3. The “life sustaining conduct” misdemeanors referenced above are as follows:
a. Being in park after hours. Current Provisions: §§38-3 & 1- 13, City of Miami Code (“CMC”); §162.22, F.S. (1994);
b. Public nudity where necessary to carry on the daily necessities of life, such as bathing or responding to a call of nature. Current Provisions: §800.03. F.S. (1994), §37-1, 38-62, CMC.
c. Fires in parks. Current Provisions: §38-53 & 1-13, CMC; §162.22, F.S. (1994);
d. Obstructing passage on sidewalks. Obstructing a street, road, or highway shall not be construed to be a “life sustaining conduct” misdemeanor within the meaning of this protocol. Current Provisions: §§54-1 to 54-3, 37-3, CMC; §316.2045, F.S. (1994).
e. Vehicles, living or sleeping in. Current Provision: §37-4,
f. Loitering in Restrooms. Current Provision: §38-68, CMC;
g. Littering. Current Provisions: §403.314, Fla. Stat.; §22-6, 38-17, 38-63 CMC; and
h. Camping in parks. Current Provision: §38-71, CMC;
i. Use of facilities for other than intended purpose (e.g., sleeping on park bench). Current Provisions: §38-54, CMC;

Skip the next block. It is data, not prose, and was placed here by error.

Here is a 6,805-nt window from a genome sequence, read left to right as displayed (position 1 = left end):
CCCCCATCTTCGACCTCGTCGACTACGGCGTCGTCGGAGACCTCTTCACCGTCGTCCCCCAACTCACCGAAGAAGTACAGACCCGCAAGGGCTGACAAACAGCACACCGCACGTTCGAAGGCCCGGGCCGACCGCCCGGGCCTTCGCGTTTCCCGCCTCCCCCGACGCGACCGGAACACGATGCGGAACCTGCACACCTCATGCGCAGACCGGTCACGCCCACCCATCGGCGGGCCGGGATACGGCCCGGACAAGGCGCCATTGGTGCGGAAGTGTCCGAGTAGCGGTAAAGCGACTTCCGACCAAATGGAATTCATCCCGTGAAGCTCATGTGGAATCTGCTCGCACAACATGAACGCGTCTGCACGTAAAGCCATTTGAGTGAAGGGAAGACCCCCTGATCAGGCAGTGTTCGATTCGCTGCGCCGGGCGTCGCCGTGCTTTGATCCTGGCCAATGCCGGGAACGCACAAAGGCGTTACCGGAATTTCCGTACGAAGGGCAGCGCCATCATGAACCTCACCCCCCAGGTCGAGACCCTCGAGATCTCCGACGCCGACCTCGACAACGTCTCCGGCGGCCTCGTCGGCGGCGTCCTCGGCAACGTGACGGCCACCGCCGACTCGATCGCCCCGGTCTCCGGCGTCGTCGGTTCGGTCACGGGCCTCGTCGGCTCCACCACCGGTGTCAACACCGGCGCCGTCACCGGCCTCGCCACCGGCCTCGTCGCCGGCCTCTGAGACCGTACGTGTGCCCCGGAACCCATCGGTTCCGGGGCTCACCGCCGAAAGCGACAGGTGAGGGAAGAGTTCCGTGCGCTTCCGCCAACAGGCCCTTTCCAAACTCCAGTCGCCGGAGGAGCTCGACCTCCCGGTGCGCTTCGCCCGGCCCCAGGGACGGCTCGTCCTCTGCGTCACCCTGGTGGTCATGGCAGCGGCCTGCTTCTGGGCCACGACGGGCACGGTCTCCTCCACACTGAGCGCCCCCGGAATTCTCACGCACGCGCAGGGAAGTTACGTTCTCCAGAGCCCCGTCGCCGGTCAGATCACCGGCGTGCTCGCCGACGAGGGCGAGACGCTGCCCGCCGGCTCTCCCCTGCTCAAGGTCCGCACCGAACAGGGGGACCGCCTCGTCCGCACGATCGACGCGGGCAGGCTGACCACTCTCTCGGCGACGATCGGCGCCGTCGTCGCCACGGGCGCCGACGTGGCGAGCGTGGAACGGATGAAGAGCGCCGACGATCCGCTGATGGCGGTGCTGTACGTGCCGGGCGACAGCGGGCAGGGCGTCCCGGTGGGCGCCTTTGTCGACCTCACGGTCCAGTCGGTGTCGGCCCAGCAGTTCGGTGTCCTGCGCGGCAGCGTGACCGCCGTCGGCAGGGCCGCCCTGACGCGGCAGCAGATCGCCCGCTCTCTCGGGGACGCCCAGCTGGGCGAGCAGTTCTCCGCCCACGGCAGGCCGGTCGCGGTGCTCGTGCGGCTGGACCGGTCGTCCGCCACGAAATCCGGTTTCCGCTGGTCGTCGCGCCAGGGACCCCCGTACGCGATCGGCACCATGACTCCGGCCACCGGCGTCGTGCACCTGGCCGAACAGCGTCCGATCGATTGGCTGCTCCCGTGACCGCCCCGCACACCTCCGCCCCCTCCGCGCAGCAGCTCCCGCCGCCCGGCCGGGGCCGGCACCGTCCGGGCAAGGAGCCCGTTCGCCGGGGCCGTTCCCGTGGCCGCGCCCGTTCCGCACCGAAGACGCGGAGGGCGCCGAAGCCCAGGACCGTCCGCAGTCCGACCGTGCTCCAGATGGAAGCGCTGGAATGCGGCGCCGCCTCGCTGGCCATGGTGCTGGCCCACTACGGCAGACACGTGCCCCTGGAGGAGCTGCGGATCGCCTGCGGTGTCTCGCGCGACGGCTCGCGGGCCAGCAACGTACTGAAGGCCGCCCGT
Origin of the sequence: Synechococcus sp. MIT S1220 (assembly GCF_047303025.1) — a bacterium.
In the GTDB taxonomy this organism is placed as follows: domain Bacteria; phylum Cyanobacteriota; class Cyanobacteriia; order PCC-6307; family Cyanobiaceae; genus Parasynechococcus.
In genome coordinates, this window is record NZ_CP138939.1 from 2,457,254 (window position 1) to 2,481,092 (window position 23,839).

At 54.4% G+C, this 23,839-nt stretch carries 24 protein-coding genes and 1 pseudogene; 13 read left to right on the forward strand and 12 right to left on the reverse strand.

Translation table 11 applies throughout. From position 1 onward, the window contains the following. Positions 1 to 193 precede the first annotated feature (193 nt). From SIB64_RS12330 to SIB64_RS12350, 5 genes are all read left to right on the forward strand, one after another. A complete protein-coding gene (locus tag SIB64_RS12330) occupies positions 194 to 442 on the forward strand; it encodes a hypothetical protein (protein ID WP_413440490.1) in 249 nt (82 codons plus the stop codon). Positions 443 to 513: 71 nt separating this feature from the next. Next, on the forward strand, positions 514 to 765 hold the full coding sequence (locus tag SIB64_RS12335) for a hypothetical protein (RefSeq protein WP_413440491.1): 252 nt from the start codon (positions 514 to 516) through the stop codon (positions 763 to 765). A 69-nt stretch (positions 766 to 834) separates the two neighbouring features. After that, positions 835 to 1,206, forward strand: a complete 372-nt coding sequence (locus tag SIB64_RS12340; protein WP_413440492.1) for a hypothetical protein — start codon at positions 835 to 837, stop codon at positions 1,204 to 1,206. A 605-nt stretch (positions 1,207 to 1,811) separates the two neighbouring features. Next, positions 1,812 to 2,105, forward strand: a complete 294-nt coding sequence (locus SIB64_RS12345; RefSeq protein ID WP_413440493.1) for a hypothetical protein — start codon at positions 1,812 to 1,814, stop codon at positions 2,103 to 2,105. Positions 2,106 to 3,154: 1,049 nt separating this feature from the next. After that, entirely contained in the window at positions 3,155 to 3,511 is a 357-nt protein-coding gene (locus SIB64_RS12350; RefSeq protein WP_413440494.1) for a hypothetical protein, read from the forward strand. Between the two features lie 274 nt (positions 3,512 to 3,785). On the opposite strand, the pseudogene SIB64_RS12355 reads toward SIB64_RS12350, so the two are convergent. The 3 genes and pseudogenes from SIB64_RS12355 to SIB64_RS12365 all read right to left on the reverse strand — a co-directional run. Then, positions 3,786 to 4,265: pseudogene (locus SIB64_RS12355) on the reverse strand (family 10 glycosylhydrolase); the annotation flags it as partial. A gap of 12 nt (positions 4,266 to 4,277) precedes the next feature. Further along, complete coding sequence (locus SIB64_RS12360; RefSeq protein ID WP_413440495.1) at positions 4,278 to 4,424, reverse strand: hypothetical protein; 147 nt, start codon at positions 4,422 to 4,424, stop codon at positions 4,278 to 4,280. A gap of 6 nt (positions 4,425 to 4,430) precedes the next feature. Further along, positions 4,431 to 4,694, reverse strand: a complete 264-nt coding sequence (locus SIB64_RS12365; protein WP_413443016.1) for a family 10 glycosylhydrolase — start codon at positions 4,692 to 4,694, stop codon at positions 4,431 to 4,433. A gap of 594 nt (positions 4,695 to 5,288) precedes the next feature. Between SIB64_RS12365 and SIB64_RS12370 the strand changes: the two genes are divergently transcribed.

j. Temporary structures in park. Current Provisions: §38-52, CMC;
k. Trespass on “public property” other than structure or conveyance. Current Provision:, §810.09(1), Fla. Stat. Trespass on private property or an “exempt public property” is not a “life sustaining conduct” misdemeanor within the meaning of this protocol, and such violation should always be treated either as specified under paragraph D or E below. A homeless persons' presence interior of an “exempt public property” is not a trespass within the meanng of this paragraph where the homeless person's actvities are reasonably related to the governmental business activities normally performed within these physical structures.
4. Nothing in this paragraph discussing “life sustaining conduct” misdemeanors shall prevent an immediate arrest under §800.04, F.S., entitled, “Lewd, lascivious, or indecent assault or act upon or in presence of child,” if a law enforcement officer has probable cause to make such an arrest.